Cases reported "Pneumonia, Viral"

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11/237. Oral absorption of tacrolimus in children with intestinal failure due to short or absent small bowel.

    We describe two children with intestinal failure due to short or absent small bowel who underwent isolated liver transplantation for liver disease related to parenteral nutrition. Both received reduced-size liver grafts whilst awaiting a suitable small bowel donor. Immunosuppressive therapy was based on oral tacrolimus and intravenous steroids. Therapeutic levels of tacrolimus were achieved at low dosage of 0.14-0.28 mg/kg per day. Median and mean blood tacrolimus levels were 9.9 and 13.7 ng/ml (range 4.9-42.3 ng/ml) in case 1 and 5.8 and 7.2 ng/ml (range 1-30 ng/ml) in case 2 before small bowel transplantation, respectively. Following small bowel transplantation, levels were 17.1 and 20.1 ng/ml (range 9.2-30 ng/ml), with oral doses of 0.54-1.35 mg/kg per day. Both children died of adenovirus pneumonia, with functioning grafts. Our experience demonstrates that effective levels of immunosuppression can be achieved by oral administration of tacrolimus in children with short or absent small bowel.
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12/237. Varicella pneumonia complicated by acute respiratory distress syndrome in an adult.

    Primary varicella infection is uncommon in adults, but carries a higher rate of morbidity and mortality than in children. pneumonia is the most common complication of primary varicella infection in adults. However, varicella pneumonia complicated with acute respiratory distress syndrome (ARDS) is very rare. We report a case of ARDS secondary to varicella pneumonia in a 26-year-old man with primary varicella. The patient was otherwise healthy and had no evidence of human immunodeficiency virus infection. The initial chest radiograph showed bilateral reticulonodular infiltrates, which quickly evolved to diffuse alveolar consolidations. Arterial blood gas analysis revealed a ratio of arterial partial pressure to fraction of inspired oxygen of 87. Abnormal liver function and thrombocytopenia were also noted. Treatment consisted of mechanical ventilatory support and intravenous administration of acyclovir. His pulmonary condition gradually improved and he was successfully weaned from the ventilator 1 week later. He was discharged on the 15th hospital day with a favorable outcome. His pulmonary function improved progressively, with normal spirometry and lung volumes, but persistent mild impairment of diffusing capacity, 6 months after discharge.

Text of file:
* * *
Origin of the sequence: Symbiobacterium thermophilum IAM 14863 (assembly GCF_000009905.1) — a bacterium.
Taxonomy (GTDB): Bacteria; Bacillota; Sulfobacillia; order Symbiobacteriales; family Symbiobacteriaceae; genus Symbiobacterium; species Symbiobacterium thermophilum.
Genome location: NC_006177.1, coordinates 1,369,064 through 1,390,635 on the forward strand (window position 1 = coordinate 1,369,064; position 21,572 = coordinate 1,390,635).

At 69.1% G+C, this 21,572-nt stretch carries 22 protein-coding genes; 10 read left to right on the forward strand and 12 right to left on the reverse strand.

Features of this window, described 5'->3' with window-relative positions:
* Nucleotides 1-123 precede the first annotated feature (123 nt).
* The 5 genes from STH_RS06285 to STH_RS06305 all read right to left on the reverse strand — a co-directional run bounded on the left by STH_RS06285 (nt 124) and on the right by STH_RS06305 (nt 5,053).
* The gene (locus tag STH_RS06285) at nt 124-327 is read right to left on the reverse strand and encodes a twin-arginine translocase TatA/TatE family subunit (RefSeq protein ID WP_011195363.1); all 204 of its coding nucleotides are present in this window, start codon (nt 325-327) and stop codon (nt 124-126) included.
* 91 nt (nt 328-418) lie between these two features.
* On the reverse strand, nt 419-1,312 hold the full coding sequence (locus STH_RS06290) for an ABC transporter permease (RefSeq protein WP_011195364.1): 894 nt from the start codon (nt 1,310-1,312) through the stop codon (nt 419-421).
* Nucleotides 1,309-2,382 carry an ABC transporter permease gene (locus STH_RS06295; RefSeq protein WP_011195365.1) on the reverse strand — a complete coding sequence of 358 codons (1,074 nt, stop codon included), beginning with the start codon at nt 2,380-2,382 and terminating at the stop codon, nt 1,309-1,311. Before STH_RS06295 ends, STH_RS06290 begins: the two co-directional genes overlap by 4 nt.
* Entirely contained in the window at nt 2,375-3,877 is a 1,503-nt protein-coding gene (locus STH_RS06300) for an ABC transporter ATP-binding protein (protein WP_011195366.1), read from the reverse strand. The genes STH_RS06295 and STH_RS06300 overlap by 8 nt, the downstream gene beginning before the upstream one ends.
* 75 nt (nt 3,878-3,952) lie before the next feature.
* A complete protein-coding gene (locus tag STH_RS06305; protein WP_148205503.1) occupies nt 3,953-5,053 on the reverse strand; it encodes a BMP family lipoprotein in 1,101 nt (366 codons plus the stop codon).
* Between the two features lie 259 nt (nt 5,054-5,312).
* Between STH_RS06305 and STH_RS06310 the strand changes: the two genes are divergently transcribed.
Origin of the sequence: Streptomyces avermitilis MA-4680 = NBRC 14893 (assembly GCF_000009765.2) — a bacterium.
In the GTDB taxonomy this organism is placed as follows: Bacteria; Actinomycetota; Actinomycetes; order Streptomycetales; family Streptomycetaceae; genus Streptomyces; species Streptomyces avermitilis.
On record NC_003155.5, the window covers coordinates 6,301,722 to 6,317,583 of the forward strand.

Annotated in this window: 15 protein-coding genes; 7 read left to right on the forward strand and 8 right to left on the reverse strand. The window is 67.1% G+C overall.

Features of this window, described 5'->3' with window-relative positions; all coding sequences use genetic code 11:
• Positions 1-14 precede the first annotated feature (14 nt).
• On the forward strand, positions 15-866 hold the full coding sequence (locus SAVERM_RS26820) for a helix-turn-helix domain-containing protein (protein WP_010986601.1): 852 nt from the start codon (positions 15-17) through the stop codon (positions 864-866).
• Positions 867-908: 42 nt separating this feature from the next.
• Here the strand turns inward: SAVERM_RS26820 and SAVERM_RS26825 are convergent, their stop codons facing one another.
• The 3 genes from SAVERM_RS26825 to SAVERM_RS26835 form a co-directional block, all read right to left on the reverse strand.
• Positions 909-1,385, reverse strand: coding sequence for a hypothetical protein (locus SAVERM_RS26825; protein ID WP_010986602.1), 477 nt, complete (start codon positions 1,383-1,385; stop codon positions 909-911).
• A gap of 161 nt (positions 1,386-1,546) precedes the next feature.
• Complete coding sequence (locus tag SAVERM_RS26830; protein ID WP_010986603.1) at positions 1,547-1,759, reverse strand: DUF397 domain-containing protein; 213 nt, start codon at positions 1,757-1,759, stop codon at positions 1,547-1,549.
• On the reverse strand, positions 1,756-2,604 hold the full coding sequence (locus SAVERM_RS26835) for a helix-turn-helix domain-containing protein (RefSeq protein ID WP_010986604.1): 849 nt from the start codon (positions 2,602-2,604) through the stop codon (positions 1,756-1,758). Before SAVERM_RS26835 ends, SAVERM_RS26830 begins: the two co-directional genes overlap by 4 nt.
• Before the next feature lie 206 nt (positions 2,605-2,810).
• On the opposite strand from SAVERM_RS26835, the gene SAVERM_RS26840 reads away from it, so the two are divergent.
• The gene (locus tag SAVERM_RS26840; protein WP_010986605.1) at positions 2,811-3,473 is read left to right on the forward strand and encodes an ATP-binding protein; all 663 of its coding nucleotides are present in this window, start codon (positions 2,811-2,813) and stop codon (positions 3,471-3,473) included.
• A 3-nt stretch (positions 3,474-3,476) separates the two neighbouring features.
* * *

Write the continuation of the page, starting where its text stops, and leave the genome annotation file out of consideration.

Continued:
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13/237. Influenza pneumonia in a paediatric lung transplant recipient.

    Although a common cause of morbidity and mortality in the general population, influenza infections are uncommon in lung transplant recipients and, to date, have only been associated with transient declines in pulmonary function and a relatively benign clinical course. This paper describes severe influenza pneumonia in a 13-year-old paediatric lung transplant recipient (5 months after double lung transplantation). Influenza pneumonia was diagnosed by direct fluorescent antibody testing and viral culture of bronchoalveolar lavage fluid. The patient required mechanical ventilation for 2 days due to respiratory failure and fatigue. Since his recovery from this pneumonia, he has developed obliterative bronchiolitis and currently awaits re-transplantation.
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14/237. Detection of measles virus genome in bronchoalveolar lavage cells in a patient with measles pneumonia.

    Measles is frequently complicated with pneumonia that could be fatal in numerous occasions. However, a prompt and precise diagnosis of measles is not easily made particularly in the early stage of the disease, or in immunocompromised individuals because of the lack of typical clinical features or the defect in antigen-specific antibody production. In the present paper, we describe a 27-yr-old male who developed fever, skin rash typical of measles, and diffuse pulmonary infiltrates associated with respiratory failure. Infection of lung cells with measles virus was proved by detection of viral genome ribonucleic acid within alveolar macrophages and lymphocytes recovered by bronchoalveolar lavage using reverse transcription-polymerase chain reaction amplification. These techniques may offer a useful tool to make the swift and precise diagnosis of measles pneumonia, thus allowing appropriate therapeutic approaches to the disease.
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15/237. nitric oxide in the treatment of fulminant pulmonary failure in a young pregnant woman with varicella pneumonia.

    extracorporeal membrane oxygenation is the recommended treatment for fulminant pulmonary failure due to varicella pneumonia. However, in pregnancy fetal viability during extracorporeal membrane oxygenation is generally poor resulting in either therapeutic or spontaneous abortion. The present case is to our knowledge the first report on the treatment with nitric oxide to improve oxygenation in a pregnant woman with fulminant pulmonary failure due to varicella pneumonia. Adding 20 parts per million nitric oxide to the inspiratory gas increased arterial oxygen saturation from 75 to 88%, and it could be kept at this level. Due to a vaginal bleeding, an emergency Caesarean section was performed with successful outcome for the fetus. The mother started to improve after delivery and could be weaned from nitric oxide after 5 days. We conclude that inhalation of nitric oxide may be a good alternative to extracorporeal membrane oxygenation in the treatment of fulminant pulmonary failure due to varicella pneumonia in pregnancy.